The Great Season 2: Hulu’s Ahistorical Romp skillfully plays emotional chess

As Archie (Adam Godley) puts it, “Russia… a prehistoric creature full of anger and thoughtless disregard for life. Anarchic and selfish, for no reason. These are the things we have to face metaphorically. But Tony McNamara’s bombast Great, back for another 10-episode season on Hulu, is dealing with these things literally. What makes the show so great isn’t that it solves any of these issues, or even comes close to it, it’s that its characters constantly yearn and strive, run wild and cry with a mixture of humor and humanity unlike anything else on television. It is perhaps nothing more Russian than that.

Of course, historical or regional accuracy shouldn’t be the primary concern when looking at Great. Did things turn out as shown in the show? Certainly not. Does the series nevertheless bring an emotional correctness? Indeed; houzzah. The little figures vying for power, incompetence and waste, the horribly difficult task of doing something worthwhile (with Russia, in particular, a notoriously fractured area to control) all work together to capture the essence and humanity of the thing, even comically augmented. , this lack of a more suffocating historical series. And Great is anything but stuffy.

In Season 2, we see how the power dynamics changed after the hit was successful. Catherine (Elle Fanning) has Peter (Nicholas Hoult) cornered and imprisoned. This assertion of dominance alongside her pregnancy is enough to control Peter through a love he has now discovered for her (and especially for their future son, Paul). But Catherine’s feelings for her violent and chaotic husband are equally complex. She hasn’t killed him yet, although her list of sins against her is long. Yet she comes to believe that she needs him – even as he frustratingly rephrases that he “gave” her the throne rather than taking it – as she struggles to command respect or control. loyalty of the court.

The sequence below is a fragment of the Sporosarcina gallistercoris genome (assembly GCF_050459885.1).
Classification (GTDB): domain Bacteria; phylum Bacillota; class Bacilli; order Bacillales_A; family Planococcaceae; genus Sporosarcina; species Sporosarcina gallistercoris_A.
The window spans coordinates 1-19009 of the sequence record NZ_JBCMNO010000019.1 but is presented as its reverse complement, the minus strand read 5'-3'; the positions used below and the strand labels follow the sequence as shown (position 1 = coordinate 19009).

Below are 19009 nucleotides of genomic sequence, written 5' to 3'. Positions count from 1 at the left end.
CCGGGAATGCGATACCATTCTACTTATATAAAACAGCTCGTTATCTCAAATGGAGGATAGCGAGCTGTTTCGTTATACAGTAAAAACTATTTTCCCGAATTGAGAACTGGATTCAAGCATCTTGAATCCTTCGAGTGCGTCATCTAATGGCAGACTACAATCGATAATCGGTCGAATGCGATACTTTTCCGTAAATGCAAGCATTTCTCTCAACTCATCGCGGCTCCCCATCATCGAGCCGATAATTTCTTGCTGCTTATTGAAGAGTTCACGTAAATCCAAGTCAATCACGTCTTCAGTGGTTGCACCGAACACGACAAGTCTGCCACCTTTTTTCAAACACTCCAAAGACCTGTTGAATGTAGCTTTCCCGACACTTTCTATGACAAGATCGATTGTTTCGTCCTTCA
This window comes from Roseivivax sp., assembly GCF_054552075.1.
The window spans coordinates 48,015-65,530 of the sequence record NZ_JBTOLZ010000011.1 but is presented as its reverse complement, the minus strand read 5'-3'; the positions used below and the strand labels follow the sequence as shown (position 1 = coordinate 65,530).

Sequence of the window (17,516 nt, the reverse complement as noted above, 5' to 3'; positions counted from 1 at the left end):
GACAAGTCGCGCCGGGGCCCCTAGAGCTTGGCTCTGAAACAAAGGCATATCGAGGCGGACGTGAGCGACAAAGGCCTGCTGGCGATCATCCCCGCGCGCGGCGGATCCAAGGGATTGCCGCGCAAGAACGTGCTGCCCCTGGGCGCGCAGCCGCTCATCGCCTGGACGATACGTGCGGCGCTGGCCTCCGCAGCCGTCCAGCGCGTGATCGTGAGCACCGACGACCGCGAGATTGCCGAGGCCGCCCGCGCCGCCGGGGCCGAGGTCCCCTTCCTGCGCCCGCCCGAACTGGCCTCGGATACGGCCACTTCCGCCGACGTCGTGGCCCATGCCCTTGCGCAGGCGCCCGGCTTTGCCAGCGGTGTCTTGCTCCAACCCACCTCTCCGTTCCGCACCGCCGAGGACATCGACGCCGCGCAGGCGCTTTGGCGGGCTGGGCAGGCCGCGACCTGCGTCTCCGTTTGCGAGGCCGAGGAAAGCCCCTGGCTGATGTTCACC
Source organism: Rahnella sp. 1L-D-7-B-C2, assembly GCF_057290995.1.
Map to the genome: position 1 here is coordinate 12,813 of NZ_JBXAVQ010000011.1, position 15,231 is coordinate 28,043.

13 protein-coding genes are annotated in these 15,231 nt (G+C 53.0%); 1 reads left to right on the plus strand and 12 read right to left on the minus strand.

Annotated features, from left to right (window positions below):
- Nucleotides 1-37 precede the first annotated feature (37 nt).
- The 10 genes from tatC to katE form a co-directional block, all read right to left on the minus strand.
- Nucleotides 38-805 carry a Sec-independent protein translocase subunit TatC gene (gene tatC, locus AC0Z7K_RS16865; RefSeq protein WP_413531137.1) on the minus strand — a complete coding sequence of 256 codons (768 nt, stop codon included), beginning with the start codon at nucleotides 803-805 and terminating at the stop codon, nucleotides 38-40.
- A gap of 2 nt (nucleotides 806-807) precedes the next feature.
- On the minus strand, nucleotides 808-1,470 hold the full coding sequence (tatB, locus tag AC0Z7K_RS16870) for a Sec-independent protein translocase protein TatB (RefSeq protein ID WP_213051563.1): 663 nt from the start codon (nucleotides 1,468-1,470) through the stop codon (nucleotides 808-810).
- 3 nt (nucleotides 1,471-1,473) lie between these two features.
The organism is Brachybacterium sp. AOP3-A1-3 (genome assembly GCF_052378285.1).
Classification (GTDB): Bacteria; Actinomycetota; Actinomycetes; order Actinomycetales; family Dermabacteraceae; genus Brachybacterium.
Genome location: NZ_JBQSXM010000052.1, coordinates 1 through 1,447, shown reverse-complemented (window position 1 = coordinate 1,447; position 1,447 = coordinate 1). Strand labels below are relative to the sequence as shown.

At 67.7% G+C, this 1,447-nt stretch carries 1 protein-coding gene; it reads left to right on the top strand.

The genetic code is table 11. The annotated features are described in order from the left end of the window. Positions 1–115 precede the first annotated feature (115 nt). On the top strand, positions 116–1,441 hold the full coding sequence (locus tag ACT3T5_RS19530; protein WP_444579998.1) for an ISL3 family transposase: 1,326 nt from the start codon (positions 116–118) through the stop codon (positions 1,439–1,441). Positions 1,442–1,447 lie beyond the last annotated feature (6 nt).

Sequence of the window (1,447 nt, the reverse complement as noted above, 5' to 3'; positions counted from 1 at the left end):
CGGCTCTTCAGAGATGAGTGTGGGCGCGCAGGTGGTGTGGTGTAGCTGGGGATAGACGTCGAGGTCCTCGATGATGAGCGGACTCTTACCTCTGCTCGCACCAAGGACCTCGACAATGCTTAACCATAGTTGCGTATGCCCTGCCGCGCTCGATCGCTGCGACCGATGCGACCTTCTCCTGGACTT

And so, Great Season 2 is essentially a sort of flamboyant Russian divorce, full of artfully vulgar dialogue, indiscriminate violence, and the constant threat of death from all sides. Even when diplomacy is desired, it’s hard to argue that the easiest path is to simply order and shoot down anyone who doesn’t agree – and yet Catherine stubbornly pursues her ideals with stunning self-confidence. The Empress takes in real Hillary Clinton / Tracy Flick vibes in the new episodes, a trigger character for the frustrated overachieving women of the world. But that’s okay, because it’s the women other than Peter who have the most interesting stories this time around. With Orlo (Sacha Dhawan), Archie and Velementov (Douglas Hodge) more sidelined, it is allowed the rise of Marial (Phoebe Fox), who has been restored alongside Catherine, and Aunt Elizabeth (Belinda Bromilow ) of Peter, who becomes a key resource and conscience for Catherine. (A late-season appearance by Gillian Anderson as Catherine’s mother is also worth noting.)